Best of luck!
    P.S. make sure he keeps his mind open. I know too many kids who have their sights set on a certain school and, for one reason or another, it doesn't work out. Have backup plans, and backup plans for backup plans.
  10. FutureCadet58

    FutureCadet58 Member

    Dec 16, 2014
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    That's some great advice. ( I am a senior too ). Getting involved in the right crowd will do great things for him. Having a plan A, B, C and even a plan D is important.
  11. melindayching

    melindayching 5-Year Member

    Jun 27, 2011
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    I probably had the opposite experience with my kid..she didn't think of USAFA as an option until her junior year in high school. She was well situated for an appointment, even though she was not consciously prepping, because all of the classes, activities and sports that she pursued as a high school student she did because she truly had passion and drive for them, not because they would look good on a resume to any college. So I give you props for wanting to help your kid, but just remember to make sure that he pursues activities for the "right" reasons, i.e. because he truly has the interest and passion for them. Chances are then he will excel and achieve leadership in those activities, which are things that the admissions folks will look for.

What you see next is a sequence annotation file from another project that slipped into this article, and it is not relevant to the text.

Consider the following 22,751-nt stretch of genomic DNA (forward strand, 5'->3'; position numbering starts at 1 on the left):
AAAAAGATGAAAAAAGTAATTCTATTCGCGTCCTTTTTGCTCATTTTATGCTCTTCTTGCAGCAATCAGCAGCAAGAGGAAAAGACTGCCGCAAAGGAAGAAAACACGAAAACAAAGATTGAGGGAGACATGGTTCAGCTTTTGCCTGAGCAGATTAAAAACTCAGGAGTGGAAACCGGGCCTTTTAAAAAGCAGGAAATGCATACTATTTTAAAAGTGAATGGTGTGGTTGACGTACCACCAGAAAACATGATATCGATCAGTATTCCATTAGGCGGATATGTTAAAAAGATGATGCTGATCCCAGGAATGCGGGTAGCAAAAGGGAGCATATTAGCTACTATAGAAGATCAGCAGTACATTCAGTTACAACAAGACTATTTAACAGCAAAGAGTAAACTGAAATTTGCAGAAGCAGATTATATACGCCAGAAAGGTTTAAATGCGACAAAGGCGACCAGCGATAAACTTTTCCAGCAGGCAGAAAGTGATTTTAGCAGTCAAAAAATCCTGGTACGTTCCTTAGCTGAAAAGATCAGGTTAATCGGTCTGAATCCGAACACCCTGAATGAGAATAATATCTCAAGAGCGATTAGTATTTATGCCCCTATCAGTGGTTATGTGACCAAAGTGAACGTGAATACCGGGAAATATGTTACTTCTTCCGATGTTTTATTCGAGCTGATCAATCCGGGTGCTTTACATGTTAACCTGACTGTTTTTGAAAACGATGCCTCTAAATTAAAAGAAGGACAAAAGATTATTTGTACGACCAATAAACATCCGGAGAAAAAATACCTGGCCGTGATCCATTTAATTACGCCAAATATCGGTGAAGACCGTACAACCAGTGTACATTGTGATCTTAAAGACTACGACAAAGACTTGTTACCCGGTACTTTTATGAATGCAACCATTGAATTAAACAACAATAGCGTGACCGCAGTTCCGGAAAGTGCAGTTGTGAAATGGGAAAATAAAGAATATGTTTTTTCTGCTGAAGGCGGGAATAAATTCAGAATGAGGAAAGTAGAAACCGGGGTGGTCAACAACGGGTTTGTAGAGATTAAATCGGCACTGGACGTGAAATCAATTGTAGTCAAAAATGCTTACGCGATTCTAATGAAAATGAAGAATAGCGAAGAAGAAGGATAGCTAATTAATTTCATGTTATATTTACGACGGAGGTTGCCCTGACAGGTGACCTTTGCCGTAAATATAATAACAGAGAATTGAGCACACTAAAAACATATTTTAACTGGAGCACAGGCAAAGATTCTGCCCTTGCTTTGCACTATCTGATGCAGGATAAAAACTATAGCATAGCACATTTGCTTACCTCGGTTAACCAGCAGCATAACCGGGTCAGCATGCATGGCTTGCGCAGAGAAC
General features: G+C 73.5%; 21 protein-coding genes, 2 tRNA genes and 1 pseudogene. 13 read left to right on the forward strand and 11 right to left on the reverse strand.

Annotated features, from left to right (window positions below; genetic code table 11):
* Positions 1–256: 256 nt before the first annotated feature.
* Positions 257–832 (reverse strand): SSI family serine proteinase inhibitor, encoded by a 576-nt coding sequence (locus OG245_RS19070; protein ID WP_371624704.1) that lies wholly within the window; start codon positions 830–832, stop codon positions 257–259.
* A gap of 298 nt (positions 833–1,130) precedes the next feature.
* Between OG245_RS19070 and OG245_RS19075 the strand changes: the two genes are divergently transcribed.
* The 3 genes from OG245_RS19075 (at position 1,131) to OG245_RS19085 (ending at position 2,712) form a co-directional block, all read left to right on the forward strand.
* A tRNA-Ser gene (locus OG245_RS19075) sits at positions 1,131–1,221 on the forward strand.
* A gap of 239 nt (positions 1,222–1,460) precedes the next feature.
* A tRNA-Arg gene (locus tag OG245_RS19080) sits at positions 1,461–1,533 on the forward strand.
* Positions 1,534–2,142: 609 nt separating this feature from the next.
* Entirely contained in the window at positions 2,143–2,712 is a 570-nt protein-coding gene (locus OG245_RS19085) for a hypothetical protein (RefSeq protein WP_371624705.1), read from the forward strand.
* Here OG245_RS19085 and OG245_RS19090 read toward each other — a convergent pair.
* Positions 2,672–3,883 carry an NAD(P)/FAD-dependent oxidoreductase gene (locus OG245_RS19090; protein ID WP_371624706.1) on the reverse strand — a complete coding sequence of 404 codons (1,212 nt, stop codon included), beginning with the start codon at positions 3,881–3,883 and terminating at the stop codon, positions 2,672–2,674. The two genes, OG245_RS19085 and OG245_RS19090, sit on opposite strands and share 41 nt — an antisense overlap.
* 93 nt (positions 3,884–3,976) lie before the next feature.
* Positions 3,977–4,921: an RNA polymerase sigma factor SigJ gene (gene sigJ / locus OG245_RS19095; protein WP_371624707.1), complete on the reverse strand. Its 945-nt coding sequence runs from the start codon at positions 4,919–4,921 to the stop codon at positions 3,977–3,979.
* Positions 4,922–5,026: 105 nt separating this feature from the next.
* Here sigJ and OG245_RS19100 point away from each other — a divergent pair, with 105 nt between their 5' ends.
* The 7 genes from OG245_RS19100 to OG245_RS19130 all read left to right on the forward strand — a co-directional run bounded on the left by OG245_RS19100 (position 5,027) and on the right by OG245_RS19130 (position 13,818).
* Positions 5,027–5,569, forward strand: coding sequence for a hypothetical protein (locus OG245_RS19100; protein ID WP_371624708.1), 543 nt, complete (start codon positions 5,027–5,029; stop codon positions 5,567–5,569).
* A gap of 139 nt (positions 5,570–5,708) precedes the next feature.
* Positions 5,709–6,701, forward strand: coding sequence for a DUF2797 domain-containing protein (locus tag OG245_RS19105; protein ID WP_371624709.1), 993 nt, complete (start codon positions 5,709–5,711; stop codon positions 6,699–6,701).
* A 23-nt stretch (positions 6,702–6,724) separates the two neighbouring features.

Good's a long ride to USAFA. Alot can happen along the way and your son is lucky to have your support and encouragement in whatever he strives for!
    Midwest likes this.
  12. TotheTop

    TotheTop Member

    Dec 20, 2014
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    I'm an '09 graduate from West Point and I didn't even know the place existed until my Junior year of high school haha. The best advice I can give is play a lot of sports and get good grades. I wouldn't outright recommend taking really hard classes unless you can handle them because a bad GPA=bad class rank. You should definitely look into getting him some leadership opportunities early too.
    Last edited by a moderator: Dec 30, 2014
  13. momkoll

    momkoll New Member